A 99$ Million Divorce

Some of you may have been following the story about the chairman of United Technologies, George David, who is in the process of getting a divorce from his wife, Marie Douglas-David.

George David is the former chief executive of UTC, and he and his wife signed a postnuptial agreement in 2005. Prenuptial agreements are far more common, and David’s wife is disputing the validity of the postnuptial agreement, saying she was coerced into signing.

Marie Douglas-David is asking for $99 million in the divorce, which isn’t quite a third of Davis’ assets estimated at $329 million. The postnuptial agreement that the couple signed in 2005 is valued at approximately $46 million; less than half the amount she’s currently requesting.

Whether you’re rich or middle-class, splitting assets in a divorce can be a tricky and contentious business. Even though this couple has a postnuptial agreement limiting a divorce settlement, she’s still contesting the agreement and asking for more.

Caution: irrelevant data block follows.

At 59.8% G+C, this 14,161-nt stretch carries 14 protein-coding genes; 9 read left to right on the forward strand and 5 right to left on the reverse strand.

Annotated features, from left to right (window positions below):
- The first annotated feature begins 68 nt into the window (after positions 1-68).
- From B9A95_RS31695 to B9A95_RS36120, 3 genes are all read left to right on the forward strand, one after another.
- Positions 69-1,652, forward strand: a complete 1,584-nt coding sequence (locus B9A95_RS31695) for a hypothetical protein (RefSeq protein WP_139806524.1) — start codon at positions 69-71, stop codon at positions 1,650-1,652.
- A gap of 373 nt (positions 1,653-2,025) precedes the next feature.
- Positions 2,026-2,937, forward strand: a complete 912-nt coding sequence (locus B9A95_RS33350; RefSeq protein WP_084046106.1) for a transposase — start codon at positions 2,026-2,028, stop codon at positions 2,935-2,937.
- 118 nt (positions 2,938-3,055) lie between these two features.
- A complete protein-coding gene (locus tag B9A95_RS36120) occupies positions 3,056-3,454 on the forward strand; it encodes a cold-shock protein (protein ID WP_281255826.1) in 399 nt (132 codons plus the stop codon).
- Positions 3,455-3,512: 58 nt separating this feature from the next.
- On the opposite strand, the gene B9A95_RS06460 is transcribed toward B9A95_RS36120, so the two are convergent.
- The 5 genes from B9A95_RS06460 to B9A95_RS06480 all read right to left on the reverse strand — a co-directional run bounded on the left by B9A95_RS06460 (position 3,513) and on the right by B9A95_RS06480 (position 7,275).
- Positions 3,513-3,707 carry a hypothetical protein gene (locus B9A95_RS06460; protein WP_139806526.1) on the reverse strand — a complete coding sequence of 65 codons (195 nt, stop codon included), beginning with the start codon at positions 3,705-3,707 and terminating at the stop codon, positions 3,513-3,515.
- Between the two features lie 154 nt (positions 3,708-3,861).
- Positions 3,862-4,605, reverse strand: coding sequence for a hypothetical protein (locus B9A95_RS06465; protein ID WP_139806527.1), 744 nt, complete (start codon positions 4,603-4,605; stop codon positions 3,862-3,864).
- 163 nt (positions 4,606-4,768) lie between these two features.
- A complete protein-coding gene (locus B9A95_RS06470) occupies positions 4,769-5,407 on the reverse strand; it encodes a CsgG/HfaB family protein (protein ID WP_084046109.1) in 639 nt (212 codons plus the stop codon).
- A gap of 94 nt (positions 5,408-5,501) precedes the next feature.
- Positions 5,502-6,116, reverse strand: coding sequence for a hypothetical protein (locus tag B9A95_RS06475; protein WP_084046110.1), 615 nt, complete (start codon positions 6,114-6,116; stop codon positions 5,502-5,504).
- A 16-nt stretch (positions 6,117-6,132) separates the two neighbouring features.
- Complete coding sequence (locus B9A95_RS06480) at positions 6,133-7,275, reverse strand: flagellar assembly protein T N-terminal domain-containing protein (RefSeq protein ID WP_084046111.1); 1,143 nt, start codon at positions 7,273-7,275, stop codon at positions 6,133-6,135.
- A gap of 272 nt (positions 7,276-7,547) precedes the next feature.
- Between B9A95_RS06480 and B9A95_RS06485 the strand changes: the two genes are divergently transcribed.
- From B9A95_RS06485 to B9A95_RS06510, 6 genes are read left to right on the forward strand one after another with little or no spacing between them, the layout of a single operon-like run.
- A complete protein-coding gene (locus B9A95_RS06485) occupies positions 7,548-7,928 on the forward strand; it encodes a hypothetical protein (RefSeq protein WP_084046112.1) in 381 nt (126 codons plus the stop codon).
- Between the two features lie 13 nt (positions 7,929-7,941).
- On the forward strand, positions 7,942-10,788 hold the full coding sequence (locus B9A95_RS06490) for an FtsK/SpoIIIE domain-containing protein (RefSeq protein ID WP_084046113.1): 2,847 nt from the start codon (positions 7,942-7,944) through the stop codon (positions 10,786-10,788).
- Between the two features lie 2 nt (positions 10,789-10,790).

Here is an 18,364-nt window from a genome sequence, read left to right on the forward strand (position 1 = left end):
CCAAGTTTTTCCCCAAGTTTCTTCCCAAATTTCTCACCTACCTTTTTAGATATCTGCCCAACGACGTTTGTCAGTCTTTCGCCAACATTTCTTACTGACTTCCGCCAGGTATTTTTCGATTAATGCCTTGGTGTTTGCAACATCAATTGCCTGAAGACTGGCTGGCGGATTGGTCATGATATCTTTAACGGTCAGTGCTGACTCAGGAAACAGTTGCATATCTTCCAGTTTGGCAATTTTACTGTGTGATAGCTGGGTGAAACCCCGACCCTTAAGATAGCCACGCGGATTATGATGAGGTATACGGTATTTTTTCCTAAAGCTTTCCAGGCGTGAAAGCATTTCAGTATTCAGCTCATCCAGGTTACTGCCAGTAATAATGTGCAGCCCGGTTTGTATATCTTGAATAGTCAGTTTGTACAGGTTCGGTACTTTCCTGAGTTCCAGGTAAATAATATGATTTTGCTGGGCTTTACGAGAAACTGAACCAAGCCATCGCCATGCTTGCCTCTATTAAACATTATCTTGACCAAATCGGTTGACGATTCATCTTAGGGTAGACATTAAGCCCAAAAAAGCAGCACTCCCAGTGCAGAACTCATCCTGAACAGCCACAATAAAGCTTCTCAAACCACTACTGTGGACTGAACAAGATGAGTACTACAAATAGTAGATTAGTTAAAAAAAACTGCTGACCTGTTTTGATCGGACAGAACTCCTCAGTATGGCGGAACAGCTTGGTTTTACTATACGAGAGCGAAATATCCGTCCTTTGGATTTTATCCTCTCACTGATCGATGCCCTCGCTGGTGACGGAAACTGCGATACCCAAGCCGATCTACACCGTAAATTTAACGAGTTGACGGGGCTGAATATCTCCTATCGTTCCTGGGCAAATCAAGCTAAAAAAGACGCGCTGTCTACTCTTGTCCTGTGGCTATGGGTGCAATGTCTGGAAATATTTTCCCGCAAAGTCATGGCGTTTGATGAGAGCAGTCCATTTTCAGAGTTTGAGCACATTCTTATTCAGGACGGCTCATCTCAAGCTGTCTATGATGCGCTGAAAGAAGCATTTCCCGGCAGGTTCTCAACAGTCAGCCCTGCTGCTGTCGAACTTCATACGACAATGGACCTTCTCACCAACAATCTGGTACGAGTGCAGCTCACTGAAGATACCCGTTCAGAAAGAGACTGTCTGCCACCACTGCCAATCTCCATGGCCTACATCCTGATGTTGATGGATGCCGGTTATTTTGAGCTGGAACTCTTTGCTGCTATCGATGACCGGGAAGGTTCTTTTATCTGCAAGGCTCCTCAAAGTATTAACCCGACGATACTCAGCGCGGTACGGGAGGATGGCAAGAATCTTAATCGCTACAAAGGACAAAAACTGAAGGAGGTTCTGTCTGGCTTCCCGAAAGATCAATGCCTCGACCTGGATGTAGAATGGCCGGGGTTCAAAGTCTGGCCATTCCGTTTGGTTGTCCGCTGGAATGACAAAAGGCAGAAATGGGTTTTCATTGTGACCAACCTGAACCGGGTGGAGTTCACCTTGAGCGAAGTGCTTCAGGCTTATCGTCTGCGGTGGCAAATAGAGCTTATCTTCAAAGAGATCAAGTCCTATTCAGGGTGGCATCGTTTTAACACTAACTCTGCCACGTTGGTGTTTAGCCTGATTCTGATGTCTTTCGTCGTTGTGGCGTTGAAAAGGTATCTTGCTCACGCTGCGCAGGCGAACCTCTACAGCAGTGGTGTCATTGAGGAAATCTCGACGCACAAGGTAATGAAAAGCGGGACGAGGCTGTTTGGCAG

No matter how well you think you plan ahead for an eventuality that everyone hopes they’ll never reach, things tend to come up in a divorce.

Maybe she’s angry at the circumstances of the divorce. Maybe she really was coerced, and feels that the agreement she signed is unfair. Or maybe she just wants more of his money. Whatever the reason, things like this happen to ordinary people, too.

Don’t be surprised by a divorce settlement. You never know what your spouse might request until the moment of truth arrives. A good divorce attorney can help you figure out what’s fair, and protect your interests, but you may end up giving more than you expected to give.

At least you’re not likely to face a $99 million divorce, though.